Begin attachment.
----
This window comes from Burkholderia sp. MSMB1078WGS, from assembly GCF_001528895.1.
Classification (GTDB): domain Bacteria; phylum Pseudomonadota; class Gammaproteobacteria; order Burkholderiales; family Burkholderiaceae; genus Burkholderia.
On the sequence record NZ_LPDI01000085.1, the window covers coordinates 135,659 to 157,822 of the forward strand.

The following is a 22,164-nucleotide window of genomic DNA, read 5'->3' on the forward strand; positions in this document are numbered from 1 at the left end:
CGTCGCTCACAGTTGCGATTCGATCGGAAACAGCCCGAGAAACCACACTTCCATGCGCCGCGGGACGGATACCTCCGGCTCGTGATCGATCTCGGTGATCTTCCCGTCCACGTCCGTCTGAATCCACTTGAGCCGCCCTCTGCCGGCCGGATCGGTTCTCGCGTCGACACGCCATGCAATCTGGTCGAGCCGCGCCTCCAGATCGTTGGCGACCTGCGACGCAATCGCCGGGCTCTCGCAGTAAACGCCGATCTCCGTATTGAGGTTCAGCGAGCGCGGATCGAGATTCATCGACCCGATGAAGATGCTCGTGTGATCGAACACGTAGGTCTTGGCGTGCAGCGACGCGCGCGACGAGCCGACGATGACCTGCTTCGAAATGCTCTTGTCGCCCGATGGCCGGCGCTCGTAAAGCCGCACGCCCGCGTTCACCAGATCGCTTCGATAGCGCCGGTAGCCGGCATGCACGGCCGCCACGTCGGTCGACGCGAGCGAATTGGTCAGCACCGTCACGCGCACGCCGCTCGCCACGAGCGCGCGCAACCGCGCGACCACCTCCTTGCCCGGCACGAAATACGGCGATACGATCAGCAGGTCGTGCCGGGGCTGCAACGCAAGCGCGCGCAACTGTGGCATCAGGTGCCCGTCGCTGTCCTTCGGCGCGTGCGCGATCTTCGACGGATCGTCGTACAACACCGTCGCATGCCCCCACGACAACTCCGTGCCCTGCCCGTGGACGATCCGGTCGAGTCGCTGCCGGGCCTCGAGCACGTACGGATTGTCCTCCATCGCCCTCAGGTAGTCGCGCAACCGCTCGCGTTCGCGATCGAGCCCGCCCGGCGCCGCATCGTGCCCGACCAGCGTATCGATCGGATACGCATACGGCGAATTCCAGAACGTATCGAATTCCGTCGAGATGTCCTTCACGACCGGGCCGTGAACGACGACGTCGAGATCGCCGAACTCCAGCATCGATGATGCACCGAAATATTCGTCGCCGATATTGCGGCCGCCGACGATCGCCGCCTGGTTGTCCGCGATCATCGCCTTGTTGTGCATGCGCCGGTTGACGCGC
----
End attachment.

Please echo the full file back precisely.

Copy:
This window comes from Burkholderia sp. MSMB1078WGS, from assembly GCF_001528895.1.
Classification (GTDB): domain Bacteria; phylum Pseudomonadota; class Gammaproteobacteria; order Burkholderiales; family Burkholderiaceae; genus Burkholderia.
On the sequence record NZ_LPDI01000085.1, the window covers coordinates 135,659 to 157,822 of the forward strand.

The following is a 22,164-nucleotide window of genomic DNA, read 5'->3' on the forward strand; positions in this document are numbered from 1 at the left end:
CGTCGCTCACAGTTGCGATTCGATCGGAAACAGCCCGAGAAACCACACTTCCATGCGCCGCGGGACGGATACCTCCGGCTCGTGATCGATCTCGGTGATCTTCCCGTCCACGTCCGTCTGAATCCACTTGAGCCGCCCTCTGCCGGCCGGATCGGTTCTCGCGTCGACACGCCATGCAATCTGGTCGAGCCGCGCCTCCAGATCGTTGGCGACCTGCGACGCAATCGCCGGGCTCTCGCAGTAAACGCCGATCTCCGTATTGAGGTTCAGCGAGCGCGGATCGAGATTCATCGACCCGATGAAGATGCTCGTGTGATCGAACACGTAGGTCTTGGCGTGCAGCGACGCGCGCGACGAGCCGACGATGACCTGCTTCGAAATGCTCTTGTCGCCCGATGGCCGGCGCTCGTAAAGCCGCACGCCCGCGTTCACCAGATCGCTTCGATAGCGCCGGTAGCCGGCATGCACGGCCGCCACGTCGGTCGACGCGAGCGAATTGGTCAGCACCGTCACGCGCACGCCGCTCGCCACGAGCGCGCGCAACCGCGCGACCACCTCCTTGCCCGGCACGAAATACGGCGATACGATCAGCAGGTCGTGCCGGGGCTGCAACGCAAGCGCGCGCAACTGTGGCATCAGGTGCCCGTCGCTGTCCTTCGGCGCGTGCGCGATCTTCGACGGATCGTCGTACAACACCGTCGCATGCCCCCACGACAACTCCGTGCCCTGCCCGTGGACGATCCGGTCGAGTCGCTGCCGGGCCTCGAGCACGTACGGATTGTCCTCCATCGCCCTCAGGTAGTCGCGCAACCGCTCGCGTTCGCGATCGAGCCCGCCCGGCGCCGCATCGTGCCCGACCAGCGTATCGATCGGATACGCATACGGCGAATTCCAGAACGTATCGAATTCCGTCGAGATGTCCTTCACGACCGGGCCGTGAACGACGACGTCGAGATCGCCGAACTCCAGCATCGATGATGCACCGAAATATTCGTCGCCGATATTGCGGCCGCCGACGATCGCCGCCTGGTTGTCCGCGATCATCGCCTTGTTGTGCATGCGCCGGTTGACGCGC